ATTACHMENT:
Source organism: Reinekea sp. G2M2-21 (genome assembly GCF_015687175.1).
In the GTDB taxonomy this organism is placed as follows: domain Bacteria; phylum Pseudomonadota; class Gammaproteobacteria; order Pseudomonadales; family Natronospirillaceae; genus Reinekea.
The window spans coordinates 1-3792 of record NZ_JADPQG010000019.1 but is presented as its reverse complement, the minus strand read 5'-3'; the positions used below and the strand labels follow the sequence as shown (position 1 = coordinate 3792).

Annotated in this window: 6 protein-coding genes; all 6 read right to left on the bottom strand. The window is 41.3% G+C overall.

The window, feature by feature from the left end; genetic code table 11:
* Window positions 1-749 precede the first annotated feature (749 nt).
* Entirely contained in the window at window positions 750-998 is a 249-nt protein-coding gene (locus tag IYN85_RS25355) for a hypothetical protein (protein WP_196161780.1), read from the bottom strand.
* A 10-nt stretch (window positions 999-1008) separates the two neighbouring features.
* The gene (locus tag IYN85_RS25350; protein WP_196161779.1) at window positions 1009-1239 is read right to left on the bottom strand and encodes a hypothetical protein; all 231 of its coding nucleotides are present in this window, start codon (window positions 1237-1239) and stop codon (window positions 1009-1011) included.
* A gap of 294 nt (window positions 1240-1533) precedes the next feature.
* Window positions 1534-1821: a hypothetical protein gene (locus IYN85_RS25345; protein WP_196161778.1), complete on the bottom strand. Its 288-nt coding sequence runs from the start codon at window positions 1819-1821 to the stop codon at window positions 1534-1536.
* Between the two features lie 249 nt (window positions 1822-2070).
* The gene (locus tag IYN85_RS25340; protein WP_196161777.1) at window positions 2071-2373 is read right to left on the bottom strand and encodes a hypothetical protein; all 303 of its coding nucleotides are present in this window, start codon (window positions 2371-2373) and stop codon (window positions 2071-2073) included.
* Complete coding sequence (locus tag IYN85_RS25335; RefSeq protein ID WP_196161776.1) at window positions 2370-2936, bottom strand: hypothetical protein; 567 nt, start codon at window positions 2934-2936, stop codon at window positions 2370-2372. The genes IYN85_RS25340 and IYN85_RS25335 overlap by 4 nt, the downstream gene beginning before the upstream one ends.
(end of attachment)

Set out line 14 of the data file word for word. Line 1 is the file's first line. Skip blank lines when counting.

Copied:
* Complete coding sequence (locus tag IYN85_RS25335; RefSeq protein ID WP_196161776.1) at window positions 2370-2936, bottom strand: hypothetical protein; 567 nt, start codon at window positions 2934-2936, stop codon at window positions 2370-2372. The genes IYN85_RS25340 and IYN85_RS25335 overlap by 4 nt, the downstream gene beginning before the upstream one ends.